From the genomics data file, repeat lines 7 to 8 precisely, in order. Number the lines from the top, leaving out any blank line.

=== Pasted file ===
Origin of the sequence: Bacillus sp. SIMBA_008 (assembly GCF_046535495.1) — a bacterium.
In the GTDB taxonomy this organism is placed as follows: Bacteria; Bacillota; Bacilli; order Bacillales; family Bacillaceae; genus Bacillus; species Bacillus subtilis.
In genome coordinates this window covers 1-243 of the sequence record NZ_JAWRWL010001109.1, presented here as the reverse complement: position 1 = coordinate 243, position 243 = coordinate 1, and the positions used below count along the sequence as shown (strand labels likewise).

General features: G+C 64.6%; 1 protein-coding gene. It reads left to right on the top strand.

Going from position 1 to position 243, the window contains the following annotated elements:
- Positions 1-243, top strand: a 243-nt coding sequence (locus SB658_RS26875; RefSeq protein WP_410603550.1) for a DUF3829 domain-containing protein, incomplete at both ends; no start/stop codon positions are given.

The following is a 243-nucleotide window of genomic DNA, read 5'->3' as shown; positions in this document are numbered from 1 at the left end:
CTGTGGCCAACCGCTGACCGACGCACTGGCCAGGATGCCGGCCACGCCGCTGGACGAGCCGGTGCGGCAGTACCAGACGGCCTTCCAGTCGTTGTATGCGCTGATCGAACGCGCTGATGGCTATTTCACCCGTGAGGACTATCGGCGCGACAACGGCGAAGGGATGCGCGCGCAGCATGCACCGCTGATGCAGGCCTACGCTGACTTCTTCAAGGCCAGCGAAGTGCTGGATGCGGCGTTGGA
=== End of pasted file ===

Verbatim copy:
The following is a 243-nucleotide window of genomic DNA, read 5'->3' as shown; positions in this document are numbered from 1 at the left end:
CTGTGGCCAACCGCTGACCGACGCACTGGCCAGGATGCCGGCCACGCCGCTGGACGAGCCGGTGCGGCAGTACCAGACGGCCTTCCAGTCGTTGTATGCGCTGATCGAACGCGCTGATGGCTATTTCACCCGTGAGGACTATCGGCGCGACAACGGCGAAGGGATGCGCGCGCAGCATGCACCGCTGATGCAGGCCTACGCTGACTTCTTCAAGGCCAGCGAAGTGCTGGATGCGGCGTTGGA